tion. The data were provided by the Earth Observing System Data and Information System (EOSDIS), Distributed Active Greer, G.J., R. Mimpfoundi, E.A. Malek, A. Joky, E. Ngonseu, and R.C.
Archive Center (DAAC) at the Goddard Space Flight Center, Ratard, 1990. Human schistosomiasis in Cameroon II. Distribution which archives, manages, and distributes this dataset.
of the snail hosts, American Journal of Tropical Medicine andHygiene, 6:573–580.
Hay, S.I., J.A. Omumbo, M.H. Craig, and R.W. Snow, 2000. Earth obser- vation, geographic information systems and Plasmodium falci- Anderson, R.M., and R.M. May, 1991. Infectious Diseases of Humans: parum malaria in sub-Saharan Africa, Advances in Parasitiol- Dynamics and Control, Oxford University Press, Oxford, England, Hay, S.I., and J.J. Lennon, 1999. Deriving meteorological variables Appleton, C.C., 1978. Review of literature on abiotic factors influencing across Africa for the study and control of vector-borne disease: the distribution and life-cycles of Bilharziasis intermediate host A comparison of remote sensing and spatial interpolation of cli- snails, Malacological Review, 11:1–25.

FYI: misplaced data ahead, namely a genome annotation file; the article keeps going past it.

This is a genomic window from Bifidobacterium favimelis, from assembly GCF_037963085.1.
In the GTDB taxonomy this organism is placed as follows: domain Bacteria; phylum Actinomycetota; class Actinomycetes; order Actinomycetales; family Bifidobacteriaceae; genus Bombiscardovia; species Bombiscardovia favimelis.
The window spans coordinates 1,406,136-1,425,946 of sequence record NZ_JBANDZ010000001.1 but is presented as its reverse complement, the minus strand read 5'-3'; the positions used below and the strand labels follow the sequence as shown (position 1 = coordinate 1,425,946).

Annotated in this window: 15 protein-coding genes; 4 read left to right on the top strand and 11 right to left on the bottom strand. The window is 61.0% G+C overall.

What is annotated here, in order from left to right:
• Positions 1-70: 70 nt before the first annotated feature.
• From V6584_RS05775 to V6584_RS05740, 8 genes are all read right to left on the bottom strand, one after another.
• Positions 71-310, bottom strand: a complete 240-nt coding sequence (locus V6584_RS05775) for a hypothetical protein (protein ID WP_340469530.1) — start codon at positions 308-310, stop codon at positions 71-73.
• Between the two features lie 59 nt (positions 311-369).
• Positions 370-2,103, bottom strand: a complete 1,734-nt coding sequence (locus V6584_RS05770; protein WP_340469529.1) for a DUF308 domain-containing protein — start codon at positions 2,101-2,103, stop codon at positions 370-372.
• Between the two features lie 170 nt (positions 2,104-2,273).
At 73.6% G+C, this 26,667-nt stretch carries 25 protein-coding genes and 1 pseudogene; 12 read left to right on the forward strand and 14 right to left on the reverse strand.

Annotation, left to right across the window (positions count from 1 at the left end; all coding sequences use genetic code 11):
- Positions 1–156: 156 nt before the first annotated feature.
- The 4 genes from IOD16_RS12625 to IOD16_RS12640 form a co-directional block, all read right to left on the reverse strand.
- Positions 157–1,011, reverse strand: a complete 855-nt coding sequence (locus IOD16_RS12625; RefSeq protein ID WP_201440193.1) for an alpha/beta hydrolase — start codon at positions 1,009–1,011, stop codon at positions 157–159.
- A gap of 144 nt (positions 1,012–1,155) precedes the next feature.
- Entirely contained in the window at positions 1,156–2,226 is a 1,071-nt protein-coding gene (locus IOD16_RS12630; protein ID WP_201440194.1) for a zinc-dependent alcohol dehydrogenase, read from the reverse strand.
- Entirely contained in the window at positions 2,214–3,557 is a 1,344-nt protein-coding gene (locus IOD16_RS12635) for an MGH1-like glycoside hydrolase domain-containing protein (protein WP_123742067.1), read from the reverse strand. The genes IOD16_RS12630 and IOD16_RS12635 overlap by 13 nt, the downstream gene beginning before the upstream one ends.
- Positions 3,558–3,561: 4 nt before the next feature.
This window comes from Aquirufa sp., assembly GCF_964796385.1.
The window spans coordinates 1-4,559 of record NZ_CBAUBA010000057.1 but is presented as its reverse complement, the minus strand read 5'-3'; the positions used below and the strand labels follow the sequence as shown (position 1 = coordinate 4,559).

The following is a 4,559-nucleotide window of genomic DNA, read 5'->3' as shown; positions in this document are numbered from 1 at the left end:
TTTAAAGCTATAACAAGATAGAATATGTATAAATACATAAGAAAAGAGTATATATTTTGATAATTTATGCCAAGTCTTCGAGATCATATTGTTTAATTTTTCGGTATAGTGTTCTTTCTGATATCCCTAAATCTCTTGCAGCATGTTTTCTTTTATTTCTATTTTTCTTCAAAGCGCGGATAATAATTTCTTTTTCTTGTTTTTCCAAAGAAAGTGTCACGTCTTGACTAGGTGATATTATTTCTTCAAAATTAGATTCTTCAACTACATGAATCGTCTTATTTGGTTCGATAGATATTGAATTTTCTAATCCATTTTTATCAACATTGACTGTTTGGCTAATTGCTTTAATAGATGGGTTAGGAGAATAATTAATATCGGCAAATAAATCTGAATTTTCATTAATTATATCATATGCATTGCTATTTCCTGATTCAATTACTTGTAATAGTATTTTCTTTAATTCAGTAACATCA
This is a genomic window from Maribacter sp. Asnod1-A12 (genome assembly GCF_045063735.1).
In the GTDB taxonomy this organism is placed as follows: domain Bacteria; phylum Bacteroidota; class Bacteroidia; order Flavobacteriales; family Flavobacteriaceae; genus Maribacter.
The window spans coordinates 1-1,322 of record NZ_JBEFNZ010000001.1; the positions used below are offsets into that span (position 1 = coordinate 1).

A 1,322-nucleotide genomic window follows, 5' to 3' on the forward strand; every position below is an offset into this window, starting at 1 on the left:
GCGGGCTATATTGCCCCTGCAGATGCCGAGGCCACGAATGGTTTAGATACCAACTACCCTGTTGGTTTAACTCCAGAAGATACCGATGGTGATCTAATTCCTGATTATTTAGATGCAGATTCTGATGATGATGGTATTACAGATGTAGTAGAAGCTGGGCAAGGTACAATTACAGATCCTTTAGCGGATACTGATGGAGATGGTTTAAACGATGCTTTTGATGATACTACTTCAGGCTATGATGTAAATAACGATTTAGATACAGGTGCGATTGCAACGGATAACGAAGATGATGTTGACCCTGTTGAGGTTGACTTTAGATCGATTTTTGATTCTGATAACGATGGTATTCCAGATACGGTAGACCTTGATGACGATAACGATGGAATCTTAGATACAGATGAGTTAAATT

mate, Tropical Medicine and International Health, 4:58–71.
PHOTOGRAMMETRIC ENGINEERING & REMOTE SENSING Holben, B.N., 1986. Characteristics of maximum-value composite Ratard, R.C., L.E. Kouemeni, M.M.E. Bessala, C.N. Ndamkou, M.T.
images from AVHRR data, International Journal of Remote Sens- Sama, and B.L. Cline, 1991. Ascariasis and trichuriasis in Camer- oon, Transactions of the Royal Society of Tropical Medicine andHygiene, 85:84–88.
Levin, S.A., 1992. The problem of pattern and scale in ecology, Ecol- Red Urine Study Group, 1995. Identification of High Risk Communities for Schistosomiasis in Africa: A Multi-Country Study, Social and Lindsay, S.W., and C.J. Thomas, 2000. Mapping and estimating the Economic Research Project Reports No. 15, World Health Organi- population at risk from lymphatic filariasis in Africa, Transac- tions of the Royal Society of Tropical Medicine and Hygiene,94:37–44.